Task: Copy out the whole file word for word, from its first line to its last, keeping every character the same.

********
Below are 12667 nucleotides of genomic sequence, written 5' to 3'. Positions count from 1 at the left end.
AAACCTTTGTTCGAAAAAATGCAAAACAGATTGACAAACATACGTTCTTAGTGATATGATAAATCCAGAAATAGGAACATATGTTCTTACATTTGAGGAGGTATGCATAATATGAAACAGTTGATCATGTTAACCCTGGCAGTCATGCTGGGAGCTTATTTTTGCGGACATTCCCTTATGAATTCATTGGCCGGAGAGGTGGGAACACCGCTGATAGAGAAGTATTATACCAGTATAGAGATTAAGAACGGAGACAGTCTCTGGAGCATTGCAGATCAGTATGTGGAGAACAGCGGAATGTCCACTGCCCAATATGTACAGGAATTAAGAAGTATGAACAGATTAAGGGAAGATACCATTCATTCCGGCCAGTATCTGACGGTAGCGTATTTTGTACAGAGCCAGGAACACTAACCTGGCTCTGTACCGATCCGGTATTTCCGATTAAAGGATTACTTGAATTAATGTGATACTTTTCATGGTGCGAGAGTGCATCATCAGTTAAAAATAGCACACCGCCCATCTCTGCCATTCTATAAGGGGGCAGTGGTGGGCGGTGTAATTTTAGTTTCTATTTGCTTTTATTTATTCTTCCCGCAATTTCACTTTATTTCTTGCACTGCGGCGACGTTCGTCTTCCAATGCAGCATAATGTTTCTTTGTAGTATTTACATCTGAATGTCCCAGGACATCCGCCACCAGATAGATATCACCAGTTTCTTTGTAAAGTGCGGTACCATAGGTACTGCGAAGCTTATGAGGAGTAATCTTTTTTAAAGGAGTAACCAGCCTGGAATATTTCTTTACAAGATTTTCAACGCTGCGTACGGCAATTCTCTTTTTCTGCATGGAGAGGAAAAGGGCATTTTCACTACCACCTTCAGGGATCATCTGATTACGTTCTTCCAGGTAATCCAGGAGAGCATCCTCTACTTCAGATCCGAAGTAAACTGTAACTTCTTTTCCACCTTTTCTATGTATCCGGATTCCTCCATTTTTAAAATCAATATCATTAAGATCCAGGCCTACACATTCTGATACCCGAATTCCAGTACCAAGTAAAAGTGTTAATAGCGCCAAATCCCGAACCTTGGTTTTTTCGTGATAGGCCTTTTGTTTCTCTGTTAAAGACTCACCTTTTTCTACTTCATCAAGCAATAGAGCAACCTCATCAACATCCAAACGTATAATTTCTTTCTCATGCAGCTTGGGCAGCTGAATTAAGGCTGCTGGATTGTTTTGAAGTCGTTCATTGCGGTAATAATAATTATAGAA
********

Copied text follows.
Below are 12667 nucleotides of genomic sequence, written 5' to 3'. Positions count from 1 at the left end.
AAACCTTTGTTCGAAAAAATGCAAAACAGATTGACAAACATACGTTCTTAGTGATATGATAAATCCAGAAATAGGAACATATGTTCTTACATTTGAGGAGGTATGCATAATATGAAACAGTTGATCATGTTAACCCTGGCAGTCATGCTGGGAGCTTATTTTTGCGGACATTCCCTTATGAATTCATTGGCCGGAGAGGTGGGAACACCGCTGATAGAGAAGTATTATACCAGTATAGAGATTAAGAACGGAGACAGTCTCTGGAGCATTGCAGATCAGTATGTGGAGAACAGCGGAATGTCCACTGCCCAATATGTACAGGAATTAAGAAGTATGAACAGATTAAGGGAAGATACCATTCATTCCGGCCAGTATCTGACGGTAGCGTATTTTGTACAGAGCCAGGAACACTAACCTGGCTCTGTACCGATCCGGTATTTCCGATTAAAGGATTACTTGAATTAATGTGATACTTTTCATGGTGCGAGAGTGCATCATCAGTTAAAAATAGCACACCGCCCATCTCTGCCATTCTATAAGGGGGCAGTGGTGGGCGGTGTAATTTTAGTTTCTATTTGCTTTTATTTATTCTTCCCGCAATTTCACTTTATTTCTTGCACTGCGGCGACGTTCGTCTTCCAATGCAGCATAATGTTTCTTTGTAGTATTTACATCTGAATGTCCCAGGACATCCGCCACCAGATAGATATCACCAGTTTCTTTGTAAAGTGCGGTACCATAGGTACTGCGAAGCTTATGAGGAGTAATCTTTTTTAAAGGAGTAACCAGCCTGGAATATTTCTTTACAAGATTTTCAACGCTGCGTACGGCAATTCTCTTTTTCTGCATGGAGAGGAAAAGGGCATTTTCACTACCACCTTCAGGGATCATCTGATTACGTTCTTCCAGGTAATCCAGGAGAGCATCCTCTACTTCAGATCCGAAGTAAACTGTAACTTCTTTTCCACCTTTTCTATGTATCCGGATTCCTCCATTTTTAAAATCAATATCATTAAGATCCAGGCCTACACATTCTGATACCCGAATTCCAGTACCAAGTAAAAGTGTTAATAGCGCCAAATCCCGAACCTTGGTTTTTTCGTGATAGGCCTTTTGTTTCTCTGTTAAAGACTCACCTTTTTCTACTTCATCAAGCAATAGAGCAACCTCATCAACATCCAAACGTATAATTTCTTTCTCATGCAGCTTGGGCAGCTGAATTAAGGCTGCTGGATTGTTTTGAAGTCGTTCATTGCGGTAATAATAATTATAGAA